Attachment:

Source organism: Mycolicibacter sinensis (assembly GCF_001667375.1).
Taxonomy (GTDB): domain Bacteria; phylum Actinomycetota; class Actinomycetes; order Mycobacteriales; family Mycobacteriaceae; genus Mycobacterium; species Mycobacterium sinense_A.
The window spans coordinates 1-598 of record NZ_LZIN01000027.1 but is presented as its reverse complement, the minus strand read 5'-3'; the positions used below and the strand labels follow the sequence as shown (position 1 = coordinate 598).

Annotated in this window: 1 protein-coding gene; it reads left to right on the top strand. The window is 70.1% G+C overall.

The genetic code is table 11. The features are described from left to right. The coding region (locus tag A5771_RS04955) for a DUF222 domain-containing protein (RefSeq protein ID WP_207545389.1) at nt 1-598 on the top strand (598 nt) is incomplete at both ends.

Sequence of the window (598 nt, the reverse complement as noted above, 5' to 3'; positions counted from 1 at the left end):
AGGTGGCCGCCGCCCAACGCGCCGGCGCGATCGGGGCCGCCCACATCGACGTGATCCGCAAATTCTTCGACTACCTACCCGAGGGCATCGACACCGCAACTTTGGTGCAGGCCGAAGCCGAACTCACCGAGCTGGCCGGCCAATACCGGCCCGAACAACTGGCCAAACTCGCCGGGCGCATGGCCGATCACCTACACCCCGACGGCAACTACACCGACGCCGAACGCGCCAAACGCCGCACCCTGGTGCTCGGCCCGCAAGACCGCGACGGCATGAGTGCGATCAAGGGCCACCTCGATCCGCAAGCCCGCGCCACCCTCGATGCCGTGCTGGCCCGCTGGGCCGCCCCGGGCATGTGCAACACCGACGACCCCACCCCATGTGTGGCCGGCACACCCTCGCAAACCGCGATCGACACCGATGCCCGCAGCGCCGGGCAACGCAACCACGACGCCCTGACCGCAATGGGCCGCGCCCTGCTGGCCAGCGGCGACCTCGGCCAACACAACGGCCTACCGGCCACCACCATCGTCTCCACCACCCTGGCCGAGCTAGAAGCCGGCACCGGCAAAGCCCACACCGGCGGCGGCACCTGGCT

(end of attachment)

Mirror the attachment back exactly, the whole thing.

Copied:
Source organism: Mycolicibacter sinensis (assembly GCF_001667375.1).
Taxonomy (GTDB): domain Bacteria; phylum Actinomycetota; class Actinomycetes; order Mycobacteriales; family Mycobacteriaceae; genus Mycobacterium; species Mycobacterium sinense_A.
The window spans coordinates 1-598 of record NZ_LZIN01000027.1 but is presented as its reverse complement, the minus strand read 5'-3'; the positions used below and the strand labels follow the sequence as shown (position 1 = coordinate 598).

Annotated in this window: 1 protein-coding gene; it reads left to right on the top strand. The window is 70.1% G+C overall.

The genetic code is table 11. The features are described from left to right. The coding region (locus tag A5771_RS04955) for a DUF222 domain-containing protein (RefSeq protein ID WP_207545389.1) at nt 1-598 on the top strand (598 nt) is incomplete at both ends.

Sequence of the window (598 nt, the reverse complement as noted above, 5' to 3'; positions counted from 1 at the left end):
AGGTGGCCGCCGCCCAACGCGCCGGCGCGATCGGGGCCGCCCACATCGACGTGATCCGCAAATTCTTCGACTACCTACCCGAGGGCATCGACACCGCAACTTTGGTGCAGGCCGAAGCCGAACTCACCGAGCTGGCCGGCCAATACCGGCCCGAACAACTGGCCAAACTCGCCGGGCGCATGGCCGATCACCTACACCCCGACGGCAACTACACCGACGCCGAACGCGCCAAACGCCGCACCCTGGTGCTCGGCCCGCAAGACCGCGACGGCATGAGTGCGATCAAGGGCCACCTCGATCCGCAAGCCCGCGCCACCCTCGATGCCGTGCTGGCCCGCTGGGCCGCCCCGGGCATGTGCAACACCGACGACCCCACCCCATGTGTGGCCGGCACACCCTCGCAAACCGCGATCGACACCGATGCCCGCAGCGCCGGGCAACGCAACCACGACGCCCTGACCGCAATGGGCCGCGCCCTGCTGGCCAGCGGCGACCTCGGCCAACACAACGGCCTACCGGCCACCACCATCGTCTCCACCACCCTGGCCGAGCTAGAAGCCGGCACCGGCAAAGCCCACACCGGCGGCGGCACCTGGCT